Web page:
5. “The Thing in Us We Fear Just Wants Our Love,” Julian K. Jarboe. Happy Halloween everyone, please enjoy this werewolf poem!

Bonus features:

October 25, 2019

Woodpecker in the snow in Montreal, Quebec

The cool thing about writing a blog about cool things you find on the internet is that other people send you cool things they find on the internet. I could have written that sentence in a more graceful way but I REFUSE. Anyway, shout out to my parents for providing two of this week’s reads. It’s been a dark season for me, which is a shame because I love the fall. But I’m thinkin’ about this woodpecker, who to my ignorant imagination represents independence and persistence, and I will reach for the same.

  1. Useful and Obscure Words for Autumn, Merriam Webster. Hibernaculum is my main takeaway from this one: “a shelter occupied during the winter by a dormant animal (such as an insect, snake, bat, or marmot).” Okay!! Time to pull out the candles and fuzzy blankets for my hibernaculum!
  2. 50 Fictional Librarians, Ranked, LitHub. There’s some a few librarians I didn’t recognize on here! Mr. Ambrose (Bob’s Burgers) is one of my favorites. Bunny Watson (Desk Set) is also an ICON.
  3. 9 Colors Named After People, MentalFloss. Out of these nine, Hooker’s green is my favorite. If there was a color named after me, I like to think it would be Emily green.
  4. The (Other) F Word: A Celebration of the Fat and Fierce, Angie Manfredi. This anthology of essays, illustrations, and poems by fat authors and other creators was good for the soul. One of the poems I liked best was by David Bowles, called “Seven Things I would Tell Eleven-Year-Old Me.” Here are some lines I loved: From section six: “You are a human being, / unique and wonderful, / unlike anything that has existed / or ever will. Fat? Yes. In body / and in soul, brimming… // You overflow with stardust.” And then later, in section seven: “I make you a solemn promise: / It gets easier…You will be fat again // Fat. And older. And wiser. / With a loving wife / and brilliant children. // They will throw / their arms around / your belly / and whisper / I love you.”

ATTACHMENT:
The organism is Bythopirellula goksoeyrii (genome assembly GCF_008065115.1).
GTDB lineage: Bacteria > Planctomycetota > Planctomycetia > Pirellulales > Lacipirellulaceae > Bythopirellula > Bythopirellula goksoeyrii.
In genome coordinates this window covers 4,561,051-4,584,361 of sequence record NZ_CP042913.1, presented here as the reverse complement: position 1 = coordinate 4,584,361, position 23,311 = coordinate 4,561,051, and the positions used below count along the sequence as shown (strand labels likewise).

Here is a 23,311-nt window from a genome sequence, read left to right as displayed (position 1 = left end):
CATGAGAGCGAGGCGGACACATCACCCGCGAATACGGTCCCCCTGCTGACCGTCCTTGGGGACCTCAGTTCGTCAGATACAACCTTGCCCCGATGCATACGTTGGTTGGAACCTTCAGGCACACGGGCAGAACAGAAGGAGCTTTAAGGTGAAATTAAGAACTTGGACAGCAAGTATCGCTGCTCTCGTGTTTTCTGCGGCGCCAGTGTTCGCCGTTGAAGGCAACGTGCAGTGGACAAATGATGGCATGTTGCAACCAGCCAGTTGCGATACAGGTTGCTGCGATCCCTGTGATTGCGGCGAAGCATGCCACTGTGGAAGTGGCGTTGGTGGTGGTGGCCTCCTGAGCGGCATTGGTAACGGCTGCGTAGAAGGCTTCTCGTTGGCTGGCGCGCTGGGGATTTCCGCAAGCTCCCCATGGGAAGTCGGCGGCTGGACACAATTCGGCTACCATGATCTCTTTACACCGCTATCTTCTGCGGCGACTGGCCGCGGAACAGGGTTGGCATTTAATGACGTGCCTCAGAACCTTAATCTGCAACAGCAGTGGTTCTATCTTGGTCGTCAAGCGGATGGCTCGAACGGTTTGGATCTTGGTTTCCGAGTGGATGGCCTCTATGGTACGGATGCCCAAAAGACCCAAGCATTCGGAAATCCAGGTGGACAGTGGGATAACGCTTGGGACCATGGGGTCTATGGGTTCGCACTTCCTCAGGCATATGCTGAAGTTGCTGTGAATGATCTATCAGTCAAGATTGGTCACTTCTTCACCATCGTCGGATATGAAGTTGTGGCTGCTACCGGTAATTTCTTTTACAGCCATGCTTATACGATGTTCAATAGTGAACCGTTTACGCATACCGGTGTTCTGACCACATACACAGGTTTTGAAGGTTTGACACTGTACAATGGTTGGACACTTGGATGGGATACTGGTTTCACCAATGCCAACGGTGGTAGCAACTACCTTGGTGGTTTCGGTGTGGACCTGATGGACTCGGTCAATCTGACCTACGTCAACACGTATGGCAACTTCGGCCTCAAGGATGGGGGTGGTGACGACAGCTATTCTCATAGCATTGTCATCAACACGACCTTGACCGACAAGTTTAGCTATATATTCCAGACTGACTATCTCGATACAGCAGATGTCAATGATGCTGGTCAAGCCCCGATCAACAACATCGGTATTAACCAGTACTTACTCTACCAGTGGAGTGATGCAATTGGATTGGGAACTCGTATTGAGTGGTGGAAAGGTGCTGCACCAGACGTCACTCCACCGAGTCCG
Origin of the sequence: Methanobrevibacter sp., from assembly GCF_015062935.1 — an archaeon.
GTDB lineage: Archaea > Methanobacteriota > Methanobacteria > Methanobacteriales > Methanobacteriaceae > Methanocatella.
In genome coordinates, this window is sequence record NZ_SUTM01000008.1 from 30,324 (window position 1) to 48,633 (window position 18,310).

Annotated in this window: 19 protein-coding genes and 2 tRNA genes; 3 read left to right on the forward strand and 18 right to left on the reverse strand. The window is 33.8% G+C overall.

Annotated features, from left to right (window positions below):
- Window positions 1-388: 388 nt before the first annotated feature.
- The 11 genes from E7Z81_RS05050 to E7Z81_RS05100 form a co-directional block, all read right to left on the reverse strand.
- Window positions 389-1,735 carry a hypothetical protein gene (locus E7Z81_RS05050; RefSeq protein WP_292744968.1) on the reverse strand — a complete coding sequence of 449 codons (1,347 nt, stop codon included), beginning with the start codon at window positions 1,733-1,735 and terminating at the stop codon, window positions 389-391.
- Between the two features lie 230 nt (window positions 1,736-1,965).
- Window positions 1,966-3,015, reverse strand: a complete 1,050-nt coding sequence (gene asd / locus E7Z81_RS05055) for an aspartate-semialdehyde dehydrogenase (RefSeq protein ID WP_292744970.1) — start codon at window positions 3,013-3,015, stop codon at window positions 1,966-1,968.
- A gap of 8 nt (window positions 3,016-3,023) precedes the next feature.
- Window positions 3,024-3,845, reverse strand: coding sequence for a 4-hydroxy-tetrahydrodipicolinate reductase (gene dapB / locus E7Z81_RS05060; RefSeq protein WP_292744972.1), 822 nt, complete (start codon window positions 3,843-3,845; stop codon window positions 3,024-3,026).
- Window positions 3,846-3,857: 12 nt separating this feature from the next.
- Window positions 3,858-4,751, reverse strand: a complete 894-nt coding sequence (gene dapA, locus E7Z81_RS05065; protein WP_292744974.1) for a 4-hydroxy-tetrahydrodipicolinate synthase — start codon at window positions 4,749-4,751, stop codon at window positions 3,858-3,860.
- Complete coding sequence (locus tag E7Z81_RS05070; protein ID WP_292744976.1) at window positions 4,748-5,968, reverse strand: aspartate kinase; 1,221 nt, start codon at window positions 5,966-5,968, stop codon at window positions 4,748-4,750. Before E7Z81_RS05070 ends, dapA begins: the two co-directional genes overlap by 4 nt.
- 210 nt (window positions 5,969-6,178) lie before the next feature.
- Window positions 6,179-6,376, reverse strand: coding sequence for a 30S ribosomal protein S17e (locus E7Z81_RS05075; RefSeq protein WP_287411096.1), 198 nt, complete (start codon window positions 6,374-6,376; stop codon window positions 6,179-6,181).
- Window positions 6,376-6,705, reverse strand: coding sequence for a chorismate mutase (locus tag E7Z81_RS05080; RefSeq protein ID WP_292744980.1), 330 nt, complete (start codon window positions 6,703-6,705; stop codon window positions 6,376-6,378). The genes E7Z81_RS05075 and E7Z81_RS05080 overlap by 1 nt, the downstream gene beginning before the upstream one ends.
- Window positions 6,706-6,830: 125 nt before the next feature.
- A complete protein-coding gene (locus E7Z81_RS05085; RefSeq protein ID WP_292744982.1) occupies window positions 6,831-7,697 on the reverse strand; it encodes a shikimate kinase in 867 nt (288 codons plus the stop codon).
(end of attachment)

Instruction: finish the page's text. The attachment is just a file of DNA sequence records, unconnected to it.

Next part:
5. Monsters Are Real, Biodiversity Heritage Library. Here’s the description of this Flickr collection: “Many of history’s most fearsome legendary monsters are based on real animals. The BHL Monsters Are Real campaign explores the stories, people, books, and animals that inspired such infamous beasts as Sea Serpents, the Kraken, Hydra, Mermaids, and Leviathans. This album contains centuries’ worth of monster images from books in the BHL collection.” Happy Halloween everyone. This toothy lion man is one of my favorites of the decidedly unsettling collection.

October 18, 2019

new pic

We had this mug forever growing up. This Etsy shop was selling it and took a good photo of it.

I’m writing this intro at the reference desk on the night of my late shift. I still have about an hour and a half to go and I can no longer feel my butt, so we’re doing some standing desk/lunge writing! No one told me I’d sit this much as a librarian (although I don’t think the knowledge would have turned me away from the career). The wind is howling through the weird atrium in the center of the library and it’s all Very Atmospheric. I really like every one of the 5 things I’m sharing with you this week, and I hope you do too:

  1. Gardening Games Are Blossoming in Turbulent Times, The Verge. This is my type of game! “What the Animal Crossing games, Stardew Valley, and Ooblets all do is mix free-form play with a relaxed atmosphere, elements which seem to have resonated with players keen for a change of pace from the barrage of stimuli and hyper-kineticism video games are best known for. They’re chill in the same way real gardening is.” Another reason I like these games is that they’re noncompetitive and no one can see me struggle with keyboard controls or blow myself up with my own grenade. Gentle games for this gentle girl!